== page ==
jensen-sportag

Two years ago, I ran a series of guest posts from people involved in Irish music featuring their top 5 Irish acts at that moment. This time around, I thought I’d shift the focus to international and ask a similar question – “Who are your top 5 new artists of 2011?”. Kicking off today and running into next week, musicians, bloggers, record shop owners, journalists, bookers and radio presenters will be answering that question.

Alan Reilly is the man behind the new music Tumblr Bitzl R which takes a look at new worldwide artists. There’s always things on there I’ve never heard of before. Reilly is also a co-editor alongside myself at State.ie. Here are his five essential new artists of 2011:

1. New Look


A nuptially bound synth pop pair from Hamilton, Canada, Adam Pavao and Sara Ruba go by the name of New Look. Contrary to their high street namesake, there’s nothing cheap and disposable about this couple. They don’t follow trends but work with sophisticated stylistics and their debut LP is a pitch perfect testament. Initially unassuming, this is a record that unfolds with time – but not because it is lofty or overly arty. The melodies are such that they breathe and grow, sounding fresh with each listen. And with each listen electronic subtleties surface. Ruba’s voice is glassy sharp, layered and laid over Pavao’s retro key arpeggios. ‘The Ballad’ is an earnest digital poem with popping rhythms, ‘Nap On The Bow’ is infectious with crisp drum pad beats and luring r&b cries and ‘Teen Need’ is vintage sounding in the key of Janet Jackson (who the pair pay tribute to on a separate track ‘Janet’, a sweet cover of ‘He Doesn’t Even Know That I’m Alive’). A timeless classic three years in the making, put simply, New Look (the band) have fashioned the album of the year.


2. Daughter

Daughter
Comparisons are going fly around this lady. Elena Tonra has a voice that chimes with the whiskeyed tones of Chan Marshall (Cat Power), quivers like Niki Rosa Danilova (Zola Jesus) and can belt out like Florence (eh, and The Machine). Her songs are derisive alt-folk ballads of scornful lovelorn tales. “I want you so much, that I hate your guts”, Tonra admits on ‘Landfill’ from His Young Heart EP. The title is a line from ‘Candles’, seemingly cosy acoustic-folk sang with a syrupy venom. The Wild Youth EP continues on this wrath path. ‘Love’ questions “did he make your heart beat better than I could?”, ‘Medicine’ attempts to cure with uplifting piano and ‘Youth’ highlights Elena’s age. She’s only 21. Elena isn’t on her own however, she’s accompanied by Igor Haefeli. Production is weightier than your average pastoral folk with reverbed piano, cavernous guitar effects and programmed rhythms. Stripped bare though, Tonra performs with striking artistic versatility. One day soon, Daughter’s sound and voice will be a mark of comparison.


3. Guerre


In the year that R&B broke indie, soul too had a bit of a facelift. While Michael Kiwanuka kept it old school, channelling the vintage tones of Bill Withers, Jamie Woon pushed forward, lending his vocals to dubstep and bent pop melodies. Meanwhile in Sydney, Australia a young singer-songwriter / electronic –producer by the name of Lauren Lee helped define neo-soul – yes, another stupid journo sub-genre description – essentially doing for soul what How To Dress Well and oOoOO did for R&B: introspective, twisted home productions. Guerre’s ‘River Hymnal’ is a modern serenade and a master class in vocal looping. His Darker My Love EP is a wash of ambient beats, sung whispers and falsetto spikes. What makes it soul are the themes of love, heartache, guilt and desire; “I want to reinvent the future / Start over … / When I’m inside you …” Lee confesses on ‘See The Birds’. With his own skewed style Guerre ranks up there with Frank Ocean, James Blake and The Weeknd, this is new soul with a very modern pitch – romantic, fragile and honest.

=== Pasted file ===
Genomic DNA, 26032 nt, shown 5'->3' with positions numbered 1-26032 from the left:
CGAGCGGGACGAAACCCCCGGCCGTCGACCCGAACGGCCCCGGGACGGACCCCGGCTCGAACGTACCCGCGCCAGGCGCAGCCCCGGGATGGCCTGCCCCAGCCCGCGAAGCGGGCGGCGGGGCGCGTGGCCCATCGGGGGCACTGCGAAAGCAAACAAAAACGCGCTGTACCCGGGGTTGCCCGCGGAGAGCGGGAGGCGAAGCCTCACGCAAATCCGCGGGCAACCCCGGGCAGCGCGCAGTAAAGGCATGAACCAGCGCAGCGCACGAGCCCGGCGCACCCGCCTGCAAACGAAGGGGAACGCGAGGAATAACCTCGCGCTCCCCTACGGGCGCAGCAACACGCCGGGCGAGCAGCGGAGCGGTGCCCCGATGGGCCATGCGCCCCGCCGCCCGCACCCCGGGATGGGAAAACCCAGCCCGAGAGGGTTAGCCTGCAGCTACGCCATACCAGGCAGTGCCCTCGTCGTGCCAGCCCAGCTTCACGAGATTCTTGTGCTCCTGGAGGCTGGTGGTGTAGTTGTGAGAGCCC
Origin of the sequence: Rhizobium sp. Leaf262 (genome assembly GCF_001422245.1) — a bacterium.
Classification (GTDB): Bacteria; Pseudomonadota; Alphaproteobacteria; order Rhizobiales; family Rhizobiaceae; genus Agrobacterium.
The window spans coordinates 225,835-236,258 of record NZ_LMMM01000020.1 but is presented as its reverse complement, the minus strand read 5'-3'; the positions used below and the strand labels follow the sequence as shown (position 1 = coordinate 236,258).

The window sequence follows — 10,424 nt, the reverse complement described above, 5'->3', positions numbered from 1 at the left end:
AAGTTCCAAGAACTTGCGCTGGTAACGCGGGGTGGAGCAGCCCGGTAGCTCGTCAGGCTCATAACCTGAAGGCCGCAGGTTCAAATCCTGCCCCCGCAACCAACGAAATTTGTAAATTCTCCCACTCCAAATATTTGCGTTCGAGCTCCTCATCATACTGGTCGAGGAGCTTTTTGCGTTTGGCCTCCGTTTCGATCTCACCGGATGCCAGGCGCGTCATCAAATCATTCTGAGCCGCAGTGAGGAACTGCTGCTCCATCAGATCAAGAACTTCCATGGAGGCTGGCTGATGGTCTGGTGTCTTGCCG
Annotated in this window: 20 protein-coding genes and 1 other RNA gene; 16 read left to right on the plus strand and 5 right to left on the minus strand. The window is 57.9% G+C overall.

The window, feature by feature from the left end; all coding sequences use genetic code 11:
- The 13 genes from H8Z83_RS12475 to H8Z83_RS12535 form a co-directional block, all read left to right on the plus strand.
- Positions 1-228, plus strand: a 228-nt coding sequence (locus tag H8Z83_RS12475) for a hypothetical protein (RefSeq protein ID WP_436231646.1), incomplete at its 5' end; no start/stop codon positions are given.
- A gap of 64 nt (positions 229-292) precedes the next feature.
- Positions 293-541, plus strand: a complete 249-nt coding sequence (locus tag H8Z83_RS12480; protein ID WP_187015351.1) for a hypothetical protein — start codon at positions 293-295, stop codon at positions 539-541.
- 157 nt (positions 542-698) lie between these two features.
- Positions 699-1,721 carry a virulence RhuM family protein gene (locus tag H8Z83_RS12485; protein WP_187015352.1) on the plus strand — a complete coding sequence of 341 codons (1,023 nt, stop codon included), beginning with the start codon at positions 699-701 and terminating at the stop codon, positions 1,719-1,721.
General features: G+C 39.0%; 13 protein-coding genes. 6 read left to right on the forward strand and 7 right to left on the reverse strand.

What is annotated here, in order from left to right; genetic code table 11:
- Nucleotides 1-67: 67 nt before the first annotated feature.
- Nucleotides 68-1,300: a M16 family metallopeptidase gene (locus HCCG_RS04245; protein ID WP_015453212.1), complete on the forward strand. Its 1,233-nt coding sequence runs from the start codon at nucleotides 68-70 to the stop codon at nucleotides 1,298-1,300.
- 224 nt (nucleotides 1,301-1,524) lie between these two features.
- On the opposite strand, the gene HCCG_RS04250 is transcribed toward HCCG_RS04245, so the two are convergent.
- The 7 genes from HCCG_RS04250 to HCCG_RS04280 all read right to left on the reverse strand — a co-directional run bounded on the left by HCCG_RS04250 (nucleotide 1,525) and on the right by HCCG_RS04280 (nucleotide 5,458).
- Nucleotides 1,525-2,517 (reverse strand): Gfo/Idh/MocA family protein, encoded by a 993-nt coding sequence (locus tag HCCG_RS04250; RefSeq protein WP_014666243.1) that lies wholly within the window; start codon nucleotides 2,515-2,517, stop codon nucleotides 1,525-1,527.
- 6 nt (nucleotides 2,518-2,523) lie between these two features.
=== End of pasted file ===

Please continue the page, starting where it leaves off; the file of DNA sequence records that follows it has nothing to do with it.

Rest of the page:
4. Clams Casino

Looks like that redundant scene chillwave has made a lasting impact – on hip-hop of all things. Mike Volpe started out making beats in his New Jersey attic for artists like Soulja Boy (‘All I Need’) and Lil B (‘Motivation’). After much request, Clams Casino released vocal-free versions of his works via the Instrumental Mixtape, chopping unrecognizable samples with the likes of Adele over distorted beats. His follow up Rainforest EP crafted drum sounds around manipulated vocal samples, fuzzy atmospherics and again skewed hip-hop/r&b melodies. But there’s heady drone-pop on tunes like ‘Gorilla’, so it kind of makes sense that Clams Casino shares the Tri-Angle stable with Holy Other and How To Dress Well for that matter. He most recently collaborated with ASAP Rocky on the equally mellow and hard-hitting ‘Wassup’ and of course there are remixes, (El-P etc) even making good out of that chillwave-linchpin Washed Out’s questionable new material with ‘Amor Fati’.


5. Jensen Sportag


If I had to pick a label of the year, it would be Cascine. Having just celebrated their first birthday in September, the Swedish influenced / US based house have created a strong aesthetic of Balearic-tinged dream pop (Southern Shores), languid dance (Chad Valley) and abstract orchestral folk (Wintercoats). One of their earliest residents were Nashville duo Jensen Sportag. The pair make breezy electro-funk club tracks using vintage sounds. Their Pure Wet EP employs ‘80s synths over ‘70s Italo-disco grooves with a nuance of Wham-era tropical pop on ‘Jareaux’. They lifted Memory Tapes’ ‘Wait In The Dark’ with light slap bass and a solid backbeat and their latest track ‘Gentle Man’ is smooth new-romantic soul, think Sade singing Hall & Oates. Stick on repeat.



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